I really should start by saying that a "motorized pan-tilt head" is not the way to go. Any reasonably-priced and sized unit will not have the frequency response you need in order to compensate for body movement while walking. You need something like a galvanometer scanner, combined with an IMU to keep track of your orientation with respect to the rest of the room.
Trying to do what you are, and with what you have, is extraordinarily difficult. The basic question is, how do you know, based on what a single laser can tell you, what and where the phone is?
Since you don't know the color of the phone, and you don't know the color of the surroundings, there is no obvious way to use the intensity returns to distinguish the phone from the table, walls, floor or whatever. Is there anything else you can use?
Yes, you can modulate the laser (either AM or FM) and use it as a LADAR (radar but with light). You raster-scan this LADAR in order to build up a 3D surface model of the room from your current perspective. It's a surface model rather than an object model since you can't see the back sides of any object. You then analyze the surface model, looking for the distinctive shape of the phone (from an initially unknown angle). Once you've found it, you job gets easier for two reasons. First, you know approximately where it is, and successive scans can cover a fairly small area, in contrast with the start-up condition, where the entire room space needs to be scanned. Second, since you've identified the phone's orientation, you've drastically reduced the number of possible orientations you need to consider in the subsequent scan.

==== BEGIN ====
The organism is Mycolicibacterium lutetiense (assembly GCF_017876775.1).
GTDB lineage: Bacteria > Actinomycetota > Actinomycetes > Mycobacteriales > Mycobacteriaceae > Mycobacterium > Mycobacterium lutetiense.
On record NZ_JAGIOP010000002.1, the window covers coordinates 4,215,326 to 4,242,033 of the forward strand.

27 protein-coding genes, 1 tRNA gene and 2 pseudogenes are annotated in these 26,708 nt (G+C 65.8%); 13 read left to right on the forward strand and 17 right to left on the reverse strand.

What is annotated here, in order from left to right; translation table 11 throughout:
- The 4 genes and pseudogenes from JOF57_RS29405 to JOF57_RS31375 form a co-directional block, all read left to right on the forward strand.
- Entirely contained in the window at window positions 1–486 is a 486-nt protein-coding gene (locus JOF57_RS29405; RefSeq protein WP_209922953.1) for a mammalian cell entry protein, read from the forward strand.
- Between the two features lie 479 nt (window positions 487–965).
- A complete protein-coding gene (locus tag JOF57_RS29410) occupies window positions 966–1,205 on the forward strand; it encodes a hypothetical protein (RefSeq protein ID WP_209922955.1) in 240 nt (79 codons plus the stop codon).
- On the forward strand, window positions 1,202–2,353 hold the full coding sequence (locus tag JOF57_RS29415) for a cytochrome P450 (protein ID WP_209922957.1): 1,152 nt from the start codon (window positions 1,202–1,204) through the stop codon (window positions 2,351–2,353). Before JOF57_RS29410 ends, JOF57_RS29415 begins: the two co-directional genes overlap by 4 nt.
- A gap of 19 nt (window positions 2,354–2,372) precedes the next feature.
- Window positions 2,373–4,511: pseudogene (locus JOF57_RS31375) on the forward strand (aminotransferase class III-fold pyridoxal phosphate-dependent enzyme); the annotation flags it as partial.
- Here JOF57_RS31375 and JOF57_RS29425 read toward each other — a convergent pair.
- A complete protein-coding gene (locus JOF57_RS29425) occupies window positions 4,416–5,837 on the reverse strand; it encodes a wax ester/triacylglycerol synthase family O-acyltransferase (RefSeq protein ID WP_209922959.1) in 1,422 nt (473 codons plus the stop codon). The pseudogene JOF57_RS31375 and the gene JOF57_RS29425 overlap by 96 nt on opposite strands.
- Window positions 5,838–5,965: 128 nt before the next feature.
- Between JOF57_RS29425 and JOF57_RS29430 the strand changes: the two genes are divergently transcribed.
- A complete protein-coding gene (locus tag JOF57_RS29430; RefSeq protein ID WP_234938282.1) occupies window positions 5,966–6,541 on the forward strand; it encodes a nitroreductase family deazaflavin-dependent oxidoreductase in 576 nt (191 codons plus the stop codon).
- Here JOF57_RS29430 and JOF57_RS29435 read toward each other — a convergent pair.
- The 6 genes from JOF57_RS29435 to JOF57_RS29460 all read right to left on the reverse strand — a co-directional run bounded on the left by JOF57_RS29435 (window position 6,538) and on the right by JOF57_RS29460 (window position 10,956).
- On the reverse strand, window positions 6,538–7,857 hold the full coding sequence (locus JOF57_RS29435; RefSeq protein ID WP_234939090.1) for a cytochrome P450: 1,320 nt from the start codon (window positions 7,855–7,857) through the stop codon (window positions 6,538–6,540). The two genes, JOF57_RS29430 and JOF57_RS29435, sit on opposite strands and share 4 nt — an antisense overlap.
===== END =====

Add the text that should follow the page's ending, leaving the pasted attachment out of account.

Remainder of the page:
Needless to say, this is a very large computational task. Especially, the need to consider all possible orientations of the phone will suck up CPU cycles. Plus, a shiny object like a phone is prone to specular reflections. This means that a fair amount of the time the laser beam will get no return at all, as the beam is reflected off to someplace useless, rather than being scattered back to the detector. Can we cheat?
Well, yeah, sort of. Remember how I said you can't use the intensity returns? That's not necessarily true. If you attach a set of corner cubes to the phone (which probably counts as cheating - how many phones do you see with corner cubes attached?) or maybe even some reflective tape, your scan can simply look for the strongest intensity return. It will occasionally get fooled by a specular reflection from something else, but with luck that will be rare, and you can compensate by not allowing big jumps in apparent target position.